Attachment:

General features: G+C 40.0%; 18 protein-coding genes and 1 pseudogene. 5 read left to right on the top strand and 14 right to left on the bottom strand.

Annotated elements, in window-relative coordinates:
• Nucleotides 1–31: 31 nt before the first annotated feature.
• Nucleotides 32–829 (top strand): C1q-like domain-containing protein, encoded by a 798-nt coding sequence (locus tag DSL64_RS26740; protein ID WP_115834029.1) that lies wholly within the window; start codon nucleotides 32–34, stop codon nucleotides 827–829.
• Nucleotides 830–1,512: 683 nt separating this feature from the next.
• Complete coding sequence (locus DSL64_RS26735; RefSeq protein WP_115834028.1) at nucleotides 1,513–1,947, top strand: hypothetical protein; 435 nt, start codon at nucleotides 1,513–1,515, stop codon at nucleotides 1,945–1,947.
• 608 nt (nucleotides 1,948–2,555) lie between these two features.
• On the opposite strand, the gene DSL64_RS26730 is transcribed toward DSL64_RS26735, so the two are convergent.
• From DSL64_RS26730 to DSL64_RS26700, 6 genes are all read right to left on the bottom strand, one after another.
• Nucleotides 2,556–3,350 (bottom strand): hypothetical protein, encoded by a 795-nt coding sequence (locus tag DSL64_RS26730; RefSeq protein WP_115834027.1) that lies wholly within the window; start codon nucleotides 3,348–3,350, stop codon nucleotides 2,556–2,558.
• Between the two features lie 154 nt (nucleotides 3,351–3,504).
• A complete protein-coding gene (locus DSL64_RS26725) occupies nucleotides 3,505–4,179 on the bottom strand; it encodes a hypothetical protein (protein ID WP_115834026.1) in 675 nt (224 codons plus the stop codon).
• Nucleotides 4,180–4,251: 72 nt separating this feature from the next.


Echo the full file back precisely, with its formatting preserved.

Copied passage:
General features: G+C 40.0%; 18 protein-coding genes and 1 pseudogene. 5 read left to right on the top strand and 14 right to left on the bottom strand.

Annotated elements, in window-relative coordinates:
• Nucleotides 1–31: 31 nt before the first annotated feature.
• Nucleotides 32–829 (top strand): C1q-like domain-containing protein, encoded by a 798-nt coding sequence (locus tag DSL64_RS26740; protein ID WP_115834029.1) that lies wholly within the window; start codon nucleotides 32–34, stop codon nucleotides 827–829.
• Nucleotides 830–1,512: 683 nt separating this feature from the next.
• Complete coding sequence (locus DSL64_RS26735; RefSeq protein WP_115834028.1) at nucleotides 1,513–1,947, top strand: hypothetical protein; 435 nt, start codon at nucleotides 1,513–1,515, stop codon at nucleotides 1,945–1,947.
• 608 nt (nucleotides 1,948–2,555) lie between these two features.
• On the opposite strand, the gene DSL64_RS26730 is transcribed toward DSL64_RS26735, so the two are convergent.
• From DSL64_RS26730 to DSL64_RS26700, 6 genes are all read right to left on the bottom strand, one after another.
• Nucleotides 2,556–3,350 (bottom strand): hypothetical protein, encoded by a 795-nt coding sequence (locus tag DSL64_RS26730; RefSeq protein WP_115834027.1) that lies wholly within the window; start codon nucleotides 3,348–3,350, stop codon nucleotides 2,556–2,558.
• Between the two features lie 154 nt (nucleotides 3,351–3,504).
• A complete protein-coding gene (locus DSL64_RS26725) occupies nucleotides 3,505–4,179 on the bottom strand; it encodes a hypothetical protein (protein ID WP_115834026.1) in 675 nt (224 codons plus the stop codon).
• Nucleotides 4,180–4,251: 72 nt separating this feature from the next.